Khan explained: “Londoners pay £500m worth of vehicle excise duty every year, which is then spent on maintaining roads outside the capital.
“It is not fair on London that our drivers should subsidise the rest of the country’s roads and get nothing in return.
“The Government must allow London to retain its share of VED and to support the capital’s transport system properly as in other world cities.”
He said if ministers were not prepared to “play fair”, then he would need to consider other options, such as asking people who live outside London and make journeys into Greater London by car to pay a charge.
TfL’s feasibility study will need to establish whether such a scheme would be effective in delivering key existing policy objectives at the same time as providing essential income for London’s transport network.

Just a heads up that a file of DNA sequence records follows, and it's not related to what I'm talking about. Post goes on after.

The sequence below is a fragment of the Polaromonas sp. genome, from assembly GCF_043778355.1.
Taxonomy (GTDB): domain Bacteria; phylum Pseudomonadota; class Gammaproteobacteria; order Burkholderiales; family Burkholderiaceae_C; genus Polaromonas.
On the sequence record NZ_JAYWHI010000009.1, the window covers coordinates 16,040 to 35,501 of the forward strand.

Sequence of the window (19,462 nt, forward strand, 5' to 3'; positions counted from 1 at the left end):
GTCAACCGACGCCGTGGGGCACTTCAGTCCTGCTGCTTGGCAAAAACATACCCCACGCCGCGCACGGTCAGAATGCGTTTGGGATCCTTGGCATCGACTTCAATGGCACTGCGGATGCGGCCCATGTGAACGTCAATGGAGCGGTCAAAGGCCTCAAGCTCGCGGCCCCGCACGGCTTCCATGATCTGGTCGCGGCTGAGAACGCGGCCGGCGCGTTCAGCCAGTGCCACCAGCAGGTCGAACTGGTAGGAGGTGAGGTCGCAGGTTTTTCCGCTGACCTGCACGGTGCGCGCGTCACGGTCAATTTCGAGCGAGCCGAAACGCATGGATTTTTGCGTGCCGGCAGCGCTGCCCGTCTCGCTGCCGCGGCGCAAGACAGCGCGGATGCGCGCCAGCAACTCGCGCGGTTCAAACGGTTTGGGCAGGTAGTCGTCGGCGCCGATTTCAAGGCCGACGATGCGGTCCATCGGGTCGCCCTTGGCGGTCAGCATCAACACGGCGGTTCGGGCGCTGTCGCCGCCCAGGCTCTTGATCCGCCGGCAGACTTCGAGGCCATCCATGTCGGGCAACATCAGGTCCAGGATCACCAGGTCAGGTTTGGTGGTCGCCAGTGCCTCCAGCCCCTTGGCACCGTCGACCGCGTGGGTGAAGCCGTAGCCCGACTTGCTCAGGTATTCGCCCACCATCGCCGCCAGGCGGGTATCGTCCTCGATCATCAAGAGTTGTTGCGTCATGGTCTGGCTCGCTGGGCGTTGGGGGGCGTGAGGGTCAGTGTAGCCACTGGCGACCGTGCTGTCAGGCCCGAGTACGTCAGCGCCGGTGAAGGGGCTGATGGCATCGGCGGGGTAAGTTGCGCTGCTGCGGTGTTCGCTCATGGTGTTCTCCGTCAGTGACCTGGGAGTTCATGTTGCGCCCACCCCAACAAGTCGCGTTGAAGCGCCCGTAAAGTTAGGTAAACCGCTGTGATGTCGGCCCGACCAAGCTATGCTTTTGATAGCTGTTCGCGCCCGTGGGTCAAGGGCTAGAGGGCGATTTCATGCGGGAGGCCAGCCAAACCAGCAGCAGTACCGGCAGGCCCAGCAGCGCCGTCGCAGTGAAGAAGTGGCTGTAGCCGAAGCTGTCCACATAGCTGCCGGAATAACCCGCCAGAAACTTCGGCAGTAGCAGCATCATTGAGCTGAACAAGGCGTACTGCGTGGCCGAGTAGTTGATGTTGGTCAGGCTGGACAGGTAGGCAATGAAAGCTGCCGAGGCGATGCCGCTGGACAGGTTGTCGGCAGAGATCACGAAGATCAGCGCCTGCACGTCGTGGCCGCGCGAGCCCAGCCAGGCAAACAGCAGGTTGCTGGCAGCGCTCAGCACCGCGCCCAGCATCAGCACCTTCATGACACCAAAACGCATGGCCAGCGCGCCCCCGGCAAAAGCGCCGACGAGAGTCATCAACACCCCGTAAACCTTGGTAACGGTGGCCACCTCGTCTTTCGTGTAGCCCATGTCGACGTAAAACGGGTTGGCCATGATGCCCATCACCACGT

Natalie Chapman, head of urban policy at Logistics UK, said: “A boundary charge would be a significant blow to the recovering logistics sector; it amounts to an additional tax on the businesses working hard to keep London stocked with the goods and services it needs to operate.
“While Logistics UK understands the troubled financial situation Transport for London is in, a boundary charge simply papers over the cracks – it is not a sustainable solution to its problems.
“We are calling for cool heads – both the Government and TfL need to work together to agree a long-term vision to fund the capital’s transport network.”
Khan says a public consultation process would be required before any charge could be introduced, in addition to economic, environmental and equality impact assessments.
An amendment to the Mayor’s Transport Strategy could also be required, subject to consultation.
Development of the scheme, consultation and implementation would take at least two years – meaning that any new charge would not be levied until after the capital’s recovery from the pandemic.
The Mayor’s move to begin examining the feasibility of a new charge comes as an independent review of TfL’s long-term future funding and financing options is published.